What You Should Know if You Want To Become a Welder
If you’re a creative student with a knack for building in your school’s workshop, a desk job might not be for you. Anyone who’s still struggling to answer that constant question, “What do you want to be when you grow up?” should consider becoming a welder. Welding is a field that is in demand, doesn’t require a college degree, and could earn you a sizable income. Read on to explore what you should know if you want to become a welder.
The Job Responsibilities of a Welder
Many welders work for manufacturing companies as specialty contractors who repair equipment. Although there are countless other industries that employ welders, manufacturing seems to be the default option. Still, some welders craft metal puzzles, home décor, and other metal artwork as a career.
As a manufacturing welder, you will perform safety checks, read blueprints, and repair manufacturing equipment so companies can operate efficiently. Before becoming a welder, you must familiarize yourself with all safety protocols for handling power supplies and flame torches.
In addition, you must learn how to melt, fuse, and cut metals with welding materials. Since welders work in hazardous environments, you must also be familiar with OSHA’s fire-resistant clothing standards if you want to work in this field.
Welders Have a Fantastic Career Outlook
According to the Bureau of Labor Statistics (BLS), demand for welders is expected to expand significantly over the course of the next decade. With more government projects on the horizon for improving infrastructure, the necessity for more welders in the workforce will increase.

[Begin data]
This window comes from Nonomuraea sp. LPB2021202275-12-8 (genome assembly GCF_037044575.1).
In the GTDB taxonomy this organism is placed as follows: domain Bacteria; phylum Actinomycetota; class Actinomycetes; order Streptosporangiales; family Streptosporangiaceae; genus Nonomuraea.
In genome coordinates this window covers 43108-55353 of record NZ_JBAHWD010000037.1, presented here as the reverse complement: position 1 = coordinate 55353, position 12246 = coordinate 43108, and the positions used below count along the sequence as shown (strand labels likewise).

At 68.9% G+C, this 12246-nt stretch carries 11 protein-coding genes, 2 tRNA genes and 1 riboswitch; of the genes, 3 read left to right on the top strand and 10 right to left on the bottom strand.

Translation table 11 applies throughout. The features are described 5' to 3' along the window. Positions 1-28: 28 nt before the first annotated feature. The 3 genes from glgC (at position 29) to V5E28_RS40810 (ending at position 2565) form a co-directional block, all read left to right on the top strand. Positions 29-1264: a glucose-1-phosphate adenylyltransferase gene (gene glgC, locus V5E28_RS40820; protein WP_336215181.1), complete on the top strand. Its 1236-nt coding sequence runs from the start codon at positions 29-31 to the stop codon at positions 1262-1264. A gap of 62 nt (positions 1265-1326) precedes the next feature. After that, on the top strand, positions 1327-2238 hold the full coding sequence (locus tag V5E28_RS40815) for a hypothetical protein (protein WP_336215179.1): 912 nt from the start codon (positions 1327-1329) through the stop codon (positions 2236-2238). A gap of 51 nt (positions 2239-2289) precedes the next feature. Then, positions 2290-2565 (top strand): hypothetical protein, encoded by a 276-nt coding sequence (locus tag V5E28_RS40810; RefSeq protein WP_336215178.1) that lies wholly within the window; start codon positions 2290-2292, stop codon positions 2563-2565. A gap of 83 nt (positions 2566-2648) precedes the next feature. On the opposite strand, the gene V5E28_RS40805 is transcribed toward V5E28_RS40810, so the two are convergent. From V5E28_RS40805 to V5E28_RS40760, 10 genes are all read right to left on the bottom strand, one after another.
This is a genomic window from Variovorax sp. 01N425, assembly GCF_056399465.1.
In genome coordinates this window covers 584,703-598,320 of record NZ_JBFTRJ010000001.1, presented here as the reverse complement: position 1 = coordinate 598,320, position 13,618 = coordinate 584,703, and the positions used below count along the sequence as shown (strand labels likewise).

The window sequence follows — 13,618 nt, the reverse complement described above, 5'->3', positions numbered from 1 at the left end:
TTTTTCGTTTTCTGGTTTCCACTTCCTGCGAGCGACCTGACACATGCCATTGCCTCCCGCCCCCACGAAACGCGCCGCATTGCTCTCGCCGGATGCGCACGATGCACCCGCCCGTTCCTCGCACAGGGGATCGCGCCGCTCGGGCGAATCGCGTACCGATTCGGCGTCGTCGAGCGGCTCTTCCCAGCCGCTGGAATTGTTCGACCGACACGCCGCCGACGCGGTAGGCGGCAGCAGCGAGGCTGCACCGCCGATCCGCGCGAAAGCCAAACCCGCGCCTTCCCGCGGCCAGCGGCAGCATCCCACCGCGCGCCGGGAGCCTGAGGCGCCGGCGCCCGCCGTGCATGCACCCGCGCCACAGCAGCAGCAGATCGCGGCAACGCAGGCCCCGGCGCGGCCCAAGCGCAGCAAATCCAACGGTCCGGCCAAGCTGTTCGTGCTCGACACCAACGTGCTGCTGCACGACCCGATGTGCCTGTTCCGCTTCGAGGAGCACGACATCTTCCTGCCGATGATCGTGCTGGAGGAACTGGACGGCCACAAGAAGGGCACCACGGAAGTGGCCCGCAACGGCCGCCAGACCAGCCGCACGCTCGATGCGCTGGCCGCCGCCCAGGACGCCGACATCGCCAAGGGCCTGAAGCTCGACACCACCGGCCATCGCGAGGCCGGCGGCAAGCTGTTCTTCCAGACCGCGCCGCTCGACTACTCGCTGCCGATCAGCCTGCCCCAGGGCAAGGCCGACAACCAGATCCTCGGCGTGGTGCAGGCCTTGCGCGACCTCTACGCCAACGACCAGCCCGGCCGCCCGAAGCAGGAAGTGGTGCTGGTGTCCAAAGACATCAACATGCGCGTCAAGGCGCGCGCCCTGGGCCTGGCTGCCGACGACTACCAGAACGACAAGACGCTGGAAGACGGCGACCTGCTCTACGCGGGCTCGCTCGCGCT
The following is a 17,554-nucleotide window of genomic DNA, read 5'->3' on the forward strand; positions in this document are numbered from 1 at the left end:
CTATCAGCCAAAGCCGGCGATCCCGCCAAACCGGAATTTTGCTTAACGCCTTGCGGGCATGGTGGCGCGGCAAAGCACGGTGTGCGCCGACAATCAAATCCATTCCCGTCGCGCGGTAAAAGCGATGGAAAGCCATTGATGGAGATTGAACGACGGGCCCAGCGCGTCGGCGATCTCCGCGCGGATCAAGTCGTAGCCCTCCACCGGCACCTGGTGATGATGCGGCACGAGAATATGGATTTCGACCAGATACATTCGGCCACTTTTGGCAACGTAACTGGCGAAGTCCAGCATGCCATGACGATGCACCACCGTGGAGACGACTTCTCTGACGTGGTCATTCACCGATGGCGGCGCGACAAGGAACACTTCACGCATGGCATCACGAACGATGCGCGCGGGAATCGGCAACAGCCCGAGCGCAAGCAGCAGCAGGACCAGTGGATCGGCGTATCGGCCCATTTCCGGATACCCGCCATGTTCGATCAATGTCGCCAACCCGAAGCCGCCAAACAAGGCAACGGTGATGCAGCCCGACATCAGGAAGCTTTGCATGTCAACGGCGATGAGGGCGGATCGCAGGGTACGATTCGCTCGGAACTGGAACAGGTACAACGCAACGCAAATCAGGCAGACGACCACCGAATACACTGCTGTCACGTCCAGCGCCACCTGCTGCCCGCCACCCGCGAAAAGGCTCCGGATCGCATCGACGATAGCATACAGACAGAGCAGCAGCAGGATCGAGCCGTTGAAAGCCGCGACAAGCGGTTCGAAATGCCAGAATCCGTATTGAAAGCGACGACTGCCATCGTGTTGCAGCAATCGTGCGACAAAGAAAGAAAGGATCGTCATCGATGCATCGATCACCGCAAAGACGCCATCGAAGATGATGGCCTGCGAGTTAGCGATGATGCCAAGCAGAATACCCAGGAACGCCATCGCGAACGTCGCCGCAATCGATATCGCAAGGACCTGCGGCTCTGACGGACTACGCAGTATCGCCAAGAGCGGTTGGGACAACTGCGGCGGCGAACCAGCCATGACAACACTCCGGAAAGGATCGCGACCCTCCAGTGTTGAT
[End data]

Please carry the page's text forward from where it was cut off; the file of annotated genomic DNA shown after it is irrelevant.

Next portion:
Furthermore, welding veterans will start to retire as the years go on, boosting demand. Many companies will offer certifications and on-the-job training for welders due to high demand. If you’re dreading constant interviews and scrolling through job listings, choosing an in-demand career is wise.
It Could Earn You a Hefty Salary
The median annual salary for a welder is around $41,710, according to the BLS’s 2021 data. As a welder gains more experience, their wage or salary will naturally increase.
The top 10 percent of welding earners in 2020 made an annual salary of $66,250 or more. In addition, the skills that welders learn on the job are transferrable to other professions, such as being an ironworker, boilermaker, or industrial machinery mechanic.
Overall, welders are essential in today’s workforce because most of the tools in our society involve metal. After learning what you should know if you want to become a welder, determine if this career is one worth forging for yourself.